Review Summary: Tom Waits 'live' and so, so good.1 of 1 thought this review was well written
In 1975 Tom Waits was still fairly unknown, and there was a mutual feeling that a live album would capture the personality of the beatnik stageman. This plan was executed in the best way – a concert was recorded in a New York studio. A large room in the back of Record Plant Studios was set up with a stage and tables, drinks on the house. The best of four performances are mixed together on Nighthawks at the Diner
, and create a world of smoky nightclubs on late foggy nights.
This kind of control allows for fantastic sound. Engineers could manipulate the environment to their liking, and the natural balance of audience to band is perfect. Tom's voice permeates the mix just enough to ensure his words are heard clearly.
The band is spot-on, playing tight, dynamic, and smooth jazz. Tenor sax, piano, upright bass, and a kit create a combo well equipped for the job. These guys were on Heart of Saturday Night too, and their chops hold true on this live effort.
Tom greets the crowd,
Well, an inebriated good evening to you all.
Welcome to Rapheal's Silver Cloud Lounge.
Slip me a little crimson Jimson, give me the low down Brown,
I want some scoop Betty Boop. I'm on my way into town.
His off-the-cuff remarks and verses are really what make this record special. With an intro before almost every song, the band works out the tune while Tom says what's on his mind. The intro to Better off Without a Wife
tells how Tom sometimes just want's to call himself up and have a romantic evening.
Emotional Weather Report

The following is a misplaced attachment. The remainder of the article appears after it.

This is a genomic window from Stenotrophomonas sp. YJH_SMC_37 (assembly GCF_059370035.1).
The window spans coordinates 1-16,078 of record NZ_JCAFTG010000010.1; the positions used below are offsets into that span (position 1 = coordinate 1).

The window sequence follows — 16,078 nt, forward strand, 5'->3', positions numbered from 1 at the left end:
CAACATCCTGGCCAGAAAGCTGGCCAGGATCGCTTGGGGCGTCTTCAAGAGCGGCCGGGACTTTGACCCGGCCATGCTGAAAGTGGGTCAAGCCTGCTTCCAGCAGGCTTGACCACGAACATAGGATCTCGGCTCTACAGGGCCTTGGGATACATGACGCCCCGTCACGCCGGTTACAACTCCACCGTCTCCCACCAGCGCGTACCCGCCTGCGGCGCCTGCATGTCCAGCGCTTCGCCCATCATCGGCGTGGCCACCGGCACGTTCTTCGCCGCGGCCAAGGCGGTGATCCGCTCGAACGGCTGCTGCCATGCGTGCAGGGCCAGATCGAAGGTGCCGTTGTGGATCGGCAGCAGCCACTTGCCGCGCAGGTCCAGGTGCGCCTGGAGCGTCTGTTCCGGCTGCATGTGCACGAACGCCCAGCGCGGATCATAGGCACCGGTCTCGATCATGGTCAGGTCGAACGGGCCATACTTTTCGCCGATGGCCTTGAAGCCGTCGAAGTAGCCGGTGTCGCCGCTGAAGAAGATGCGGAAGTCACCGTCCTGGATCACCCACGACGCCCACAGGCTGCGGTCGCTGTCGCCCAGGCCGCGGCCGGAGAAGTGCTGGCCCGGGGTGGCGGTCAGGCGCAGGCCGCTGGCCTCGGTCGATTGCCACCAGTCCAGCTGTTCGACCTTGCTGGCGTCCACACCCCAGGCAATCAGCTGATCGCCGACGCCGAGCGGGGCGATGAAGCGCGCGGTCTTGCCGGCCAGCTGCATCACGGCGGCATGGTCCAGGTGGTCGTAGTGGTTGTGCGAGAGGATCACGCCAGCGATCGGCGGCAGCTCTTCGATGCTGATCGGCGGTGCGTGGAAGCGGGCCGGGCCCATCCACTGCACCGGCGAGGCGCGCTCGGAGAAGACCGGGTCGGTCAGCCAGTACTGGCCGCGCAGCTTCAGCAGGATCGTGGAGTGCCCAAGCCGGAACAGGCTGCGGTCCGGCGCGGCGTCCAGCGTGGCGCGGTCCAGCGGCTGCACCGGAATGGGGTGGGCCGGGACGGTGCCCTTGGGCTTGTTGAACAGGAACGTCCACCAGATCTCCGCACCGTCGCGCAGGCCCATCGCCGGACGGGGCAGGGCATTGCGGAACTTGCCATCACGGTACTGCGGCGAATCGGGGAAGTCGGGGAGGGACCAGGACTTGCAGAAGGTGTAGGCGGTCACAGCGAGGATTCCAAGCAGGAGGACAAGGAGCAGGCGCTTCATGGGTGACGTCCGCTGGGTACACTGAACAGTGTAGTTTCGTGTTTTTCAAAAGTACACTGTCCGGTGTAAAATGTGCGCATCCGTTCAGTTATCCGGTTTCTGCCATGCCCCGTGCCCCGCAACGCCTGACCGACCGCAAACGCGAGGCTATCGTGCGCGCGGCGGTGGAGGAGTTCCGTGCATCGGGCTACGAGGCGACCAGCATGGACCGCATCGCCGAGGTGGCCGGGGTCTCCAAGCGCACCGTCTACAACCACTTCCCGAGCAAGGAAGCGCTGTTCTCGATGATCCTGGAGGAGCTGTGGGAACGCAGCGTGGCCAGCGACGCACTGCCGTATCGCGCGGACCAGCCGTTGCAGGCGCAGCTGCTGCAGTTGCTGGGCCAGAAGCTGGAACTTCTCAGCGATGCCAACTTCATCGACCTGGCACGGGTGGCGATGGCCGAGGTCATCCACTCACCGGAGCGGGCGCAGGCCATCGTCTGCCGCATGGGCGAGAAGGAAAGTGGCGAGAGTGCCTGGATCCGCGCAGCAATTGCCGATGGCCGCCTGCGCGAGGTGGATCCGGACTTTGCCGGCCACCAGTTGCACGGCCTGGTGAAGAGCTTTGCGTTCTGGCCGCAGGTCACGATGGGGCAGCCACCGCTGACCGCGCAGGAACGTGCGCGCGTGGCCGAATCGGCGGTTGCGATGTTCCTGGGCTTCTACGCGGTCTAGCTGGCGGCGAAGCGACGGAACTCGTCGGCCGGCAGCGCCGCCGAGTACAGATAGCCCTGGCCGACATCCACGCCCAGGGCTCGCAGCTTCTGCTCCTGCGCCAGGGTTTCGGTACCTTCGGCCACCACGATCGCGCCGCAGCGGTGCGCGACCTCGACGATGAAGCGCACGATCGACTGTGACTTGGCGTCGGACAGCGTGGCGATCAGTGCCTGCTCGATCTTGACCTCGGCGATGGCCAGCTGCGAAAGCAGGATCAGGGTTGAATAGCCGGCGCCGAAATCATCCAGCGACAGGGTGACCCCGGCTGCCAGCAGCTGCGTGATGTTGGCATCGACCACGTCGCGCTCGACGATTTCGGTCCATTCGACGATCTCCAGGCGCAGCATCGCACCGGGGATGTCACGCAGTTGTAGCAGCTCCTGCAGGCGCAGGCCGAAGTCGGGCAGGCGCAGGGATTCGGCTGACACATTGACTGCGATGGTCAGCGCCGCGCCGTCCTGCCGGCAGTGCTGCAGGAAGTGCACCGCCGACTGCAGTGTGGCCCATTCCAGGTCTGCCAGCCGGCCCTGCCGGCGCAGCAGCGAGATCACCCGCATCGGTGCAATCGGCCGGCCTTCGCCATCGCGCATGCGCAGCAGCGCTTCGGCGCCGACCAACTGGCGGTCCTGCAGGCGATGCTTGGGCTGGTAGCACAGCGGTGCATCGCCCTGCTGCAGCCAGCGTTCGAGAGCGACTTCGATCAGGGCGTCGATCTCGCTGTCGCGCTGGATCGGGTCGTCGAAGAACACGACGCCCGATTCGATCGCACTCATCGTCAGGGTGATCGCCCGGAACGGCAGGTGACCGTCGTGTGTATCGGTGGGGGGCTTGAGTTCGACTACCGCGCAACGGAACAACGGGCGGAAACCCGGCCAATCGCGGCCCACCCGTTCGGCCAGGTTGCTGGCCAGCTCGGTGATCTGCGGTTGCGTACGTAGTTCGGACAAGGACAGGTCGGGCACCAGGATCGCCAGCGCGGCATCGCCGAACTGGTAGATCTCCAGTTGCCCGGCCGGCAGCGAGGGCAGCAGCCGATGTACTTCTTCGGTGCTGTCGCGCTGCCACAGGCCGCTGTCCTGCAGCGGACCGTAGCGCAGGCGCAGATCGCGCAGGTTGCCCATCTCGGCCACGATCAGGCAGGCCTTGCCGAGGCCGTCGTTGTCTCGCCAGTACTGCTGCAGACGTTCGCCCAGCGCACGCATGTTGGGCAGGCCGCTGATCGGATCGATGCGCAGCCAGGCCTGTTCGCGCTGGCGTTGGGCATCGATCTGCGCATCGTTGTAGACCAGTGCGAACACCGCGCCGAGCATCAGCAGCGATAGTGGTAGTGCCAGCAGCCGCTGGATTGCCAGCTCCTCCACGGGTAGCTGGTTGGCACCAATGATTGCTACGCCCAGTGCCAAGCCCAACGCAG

is the first song on the record. Waits' mental health status is pondered over a walking bass and piano shots. This track brings out the theme of solitary late-night life he seems inclined to sing about, and continues with On a Foggy Night
A highlight on this record is definitely Eggs and Sausage
, dedicated to “all the gypsy hacks and insomniacs” in all-night diners. With piano flourishes and soulful sax lines this track moves at at a
deep blusey pace.
Big Joe and Phantom 309
is the last song on the album, and Tom brings the crowd into a tale about hitchhiking with a trucker hero. The story ends in a truckstop, yet another diner in Tom's late-night life.
The album finishes with “I gotta go see a man about a dog. See you later,” a simple goodbye from Tom. He thanks the crowd and the band while the jazz combo lays down some jive, and brings everything to a big finish.
The atmosphere maintained on this album is witty, dark, and a little absurd – really the best qualities of Tom Waits. At around seventy minutes it's a lengthy listen, especially since paying attention to Wait's words is half the point, but well worth it. Maybe not the best place to start for new listeners, but this record gives an intimate picture of one of the most unique American songwriters of the century's live personality.
Oh, and to make it more awesome, Edward Hopper's 1942 painting Nighthawks
was inspiration for the album's mood, and a burlesque dancer warmed up for Tom Waits on all four performances.